Unlike the Rest of Us, Autistics Don't Act Like Angels When Someone's Watching

By Valerie Ross | October 17, 2011 12:10 pm

We want others to think well of us—so if we know someone’s watching, most of us tend to behave a little better. People with autism spectrum disorders, however, don’t, a new study in the Proceedings of the National Academy of Sciences found. Since most people, psychologists think, clean up their acts out of concern for their social reputation, the new study bolsters the idea that people with autism and related conditions don’t take into account, or perhaps fully understand, what others think of them.

In the study, both high-functioning people with autism spectrum disorders and healthy controls matched for age, sex, and IQ did a simple charitable giving task: They were shown a variety of ways money could be divvied up between themselves and the charitable organization UNICEF, and given the option to OK the split or keep the whole sum for themselves. (To make this more than a thought experiment, the experimenters picked one of the trials at random and followed through on the participant’s answer.) Both groups gave about the same to charity while alone. But when an experimenter watched some of the trials, the control group donated significantly more—while the volunteers on the autism spectrum didn’t change their behavior.

As Kate Shaw explains at Ars Technica, this difference in behavior can help researchers probe the underpinnings of autism spectrum disorders:

So, it is clear that people with autism don’t increase their charitable donations when they are being watched. Why not? There are two potential explanations: first, they aren’t able to make the cognitive leap to understand how others form impressions of them, or second, that having a good reputation simply isn’t rewarding to them.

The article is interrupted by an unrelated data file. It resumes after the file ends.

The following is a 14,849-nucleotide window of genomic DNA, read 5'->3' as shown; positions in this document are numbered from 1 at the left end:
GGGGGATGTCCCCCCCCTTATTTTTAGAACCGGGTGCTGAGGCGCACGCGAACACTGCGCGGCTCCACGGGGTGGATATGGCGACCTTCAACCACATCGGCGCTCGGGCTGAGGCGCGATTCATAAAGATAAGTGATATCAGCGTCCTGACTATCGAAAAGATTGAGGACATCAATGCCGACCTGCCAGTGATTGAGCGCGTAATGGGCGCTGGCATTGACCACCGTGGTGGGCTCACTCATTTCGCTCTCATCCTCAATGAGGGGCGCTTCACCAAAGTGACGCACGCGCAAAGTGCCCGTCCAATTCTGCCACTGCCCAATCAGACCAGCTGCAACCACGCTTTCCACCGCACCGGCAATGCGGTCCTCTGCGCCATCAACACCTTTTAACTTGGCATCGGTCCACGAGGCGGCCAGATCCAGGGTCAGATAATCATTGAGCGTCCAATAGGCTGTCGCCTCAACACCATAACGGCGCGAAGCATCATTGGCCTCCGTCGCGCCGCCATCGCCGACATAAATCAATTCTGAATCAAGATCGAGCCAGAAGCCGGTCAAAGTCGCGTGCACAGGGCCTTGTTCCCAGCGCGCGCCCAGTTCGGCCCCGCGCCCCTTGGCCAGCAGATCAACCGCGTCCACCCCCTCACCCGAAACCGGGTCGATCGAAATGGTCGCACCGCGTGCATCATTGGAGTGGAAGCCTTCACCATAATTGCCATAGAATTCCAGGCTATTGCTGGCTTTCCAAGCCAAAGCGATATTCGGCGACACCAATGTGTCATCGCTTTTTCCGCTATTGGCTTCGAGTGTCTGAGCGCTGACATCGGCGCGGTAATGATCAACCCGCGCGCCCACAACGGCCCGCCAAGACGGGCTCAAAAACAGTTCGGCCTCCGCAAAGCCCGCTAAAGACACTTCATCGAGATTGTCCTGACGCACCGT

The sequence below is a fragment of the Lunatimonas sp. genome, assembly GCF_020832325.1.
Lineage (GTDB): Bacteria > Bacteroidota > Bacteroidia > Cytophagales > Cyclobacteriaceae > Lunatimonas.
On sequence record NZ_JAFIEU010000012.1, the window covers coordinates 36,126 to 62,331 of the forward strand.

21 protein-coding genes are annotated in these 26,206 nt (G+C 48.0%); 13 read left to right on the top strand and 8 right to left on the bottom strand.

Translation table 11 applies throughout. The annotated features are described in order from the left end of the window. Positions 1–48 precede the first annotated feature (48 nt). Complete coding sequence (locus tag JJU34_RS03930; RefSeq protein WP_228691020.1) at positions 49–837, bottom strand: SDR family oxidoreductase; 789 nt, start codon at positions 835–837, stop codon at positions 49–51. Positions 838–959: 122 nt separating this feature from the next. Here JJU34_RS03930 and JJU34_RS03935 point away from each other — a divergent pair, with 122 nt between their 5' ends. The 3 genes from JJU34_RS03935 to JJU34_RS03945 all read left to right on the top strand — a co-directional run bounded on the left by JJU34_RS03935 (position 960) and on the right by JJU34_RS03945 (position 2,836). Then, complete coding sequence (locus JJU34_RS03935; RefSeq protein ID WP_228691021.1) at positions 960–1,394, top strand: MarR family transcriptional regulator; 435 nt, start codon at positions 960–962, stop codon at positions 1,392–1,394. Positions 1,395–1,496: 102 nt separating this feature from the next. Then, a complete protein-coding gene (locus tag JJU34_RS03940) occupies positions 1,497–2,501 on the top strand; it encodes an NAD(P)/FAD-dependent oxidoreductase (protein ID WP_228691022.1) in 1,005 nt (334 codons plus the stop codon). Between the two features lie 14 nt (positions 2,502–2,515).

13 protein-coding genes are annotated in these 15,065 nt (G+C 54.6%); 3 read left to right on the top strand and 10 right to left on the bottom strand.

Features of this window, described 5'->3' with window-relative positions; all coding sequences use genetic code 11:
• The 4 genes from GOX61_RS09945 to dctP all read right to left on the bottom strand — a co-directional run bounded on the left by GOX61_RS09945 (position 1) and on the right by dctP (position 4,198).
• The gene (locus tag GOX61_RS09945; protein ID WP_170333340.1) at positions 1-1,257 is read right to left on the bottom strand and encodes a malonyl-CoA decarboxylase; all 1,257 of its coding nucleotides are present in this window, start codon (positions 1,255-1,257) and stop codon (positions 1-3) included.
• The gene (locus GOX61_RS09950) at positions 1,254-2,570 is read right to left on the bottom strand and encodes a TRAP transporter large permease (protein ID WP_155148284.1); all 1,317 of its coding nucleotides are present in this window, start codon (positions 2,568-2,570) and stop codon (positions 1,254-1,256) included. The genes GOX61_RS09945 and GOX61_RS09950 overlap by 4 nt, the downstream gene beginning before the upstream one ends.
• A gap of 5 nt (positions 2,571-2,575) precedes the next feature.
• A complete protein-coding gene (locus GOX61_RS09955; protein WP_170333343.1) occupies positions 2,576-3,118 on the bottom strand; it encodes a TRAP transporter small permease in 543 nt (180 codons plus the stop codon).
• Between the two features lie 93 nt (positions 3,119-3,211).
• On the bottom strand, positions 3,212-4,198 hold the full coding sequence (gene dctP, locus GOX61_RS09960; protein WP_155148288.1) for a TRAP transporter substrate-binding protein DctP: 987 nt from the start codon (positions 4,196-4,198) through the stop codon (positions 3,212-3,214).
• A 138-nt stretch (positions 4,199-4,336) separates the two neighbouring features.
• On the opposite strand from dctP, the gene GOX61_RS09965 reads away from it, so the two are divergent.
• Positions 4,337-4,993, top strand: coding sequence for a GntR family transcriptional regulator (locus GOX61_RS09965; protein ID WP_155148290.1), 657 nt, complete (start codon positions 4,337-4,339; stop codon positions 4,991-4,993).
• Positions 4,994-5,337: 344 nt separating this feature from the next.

Read more at Ars Technica.

Image: iStockPhoto

CATEGORIZED UNDER: Health & Medicine, Mind & Brain
  • http://kforcounter.blogspot.com Cody

    The theory of mind aspect kind of bugs me. I suspect I am on the high functioning side of the spectrum, and I would claim I have a strong understanding of theory of mind, (though I often struggle to decide which emotional state someone is in), the problem seems to me to be radically different ways of thinking.

    I suspect most people make the mistaken assumption that they can read other people’s emotional states accurately/reliably, but when you happen to think more generically in the first place you’re obviously more likely to correctly guess (by chance) another person’s emotional state. Thinking of it in terms of the Dunning-Kruger effect it could be that autistic spectrum disorders may be too aware of what other people could potentially be thinking/feeling, and their increased awareness leads to second guessing their conclusions, decreasing their rate of success.

    But what’s bugging me is the description that it is a problem with their theory of mind: what is wrong with thinking my private behavior ought to match my public behavior? Or the idea that I ought to be honest to both myself and others. Whether I gave a lot or a little, I would want others to know the conclusion I drew and my reasoning. I could even justify giving less when watched, as I tend to hate attention, (even the most basic gestures of generosity often elicit a small amount of praise—which I typically dislike). I tend to have a good reputation but very much of it is owed to my genuine honesty, whether positive or negative to my social standing. (Though I find public pity just as discomforting as public praise, and I try to avoid boasting and glooming equally.)

    Yet another hypothesis could be: they don’t consider a positive increase in reputation to be valuable if it originates from a lie.

    But I imagine there are still additional hypotheses.

  • jd

    Or C) they view changing one’s behavior based on people watching you or not is the same as lying. Doing something you view as good only because someone sees you do it is dishonest. Says a high functioning autistic.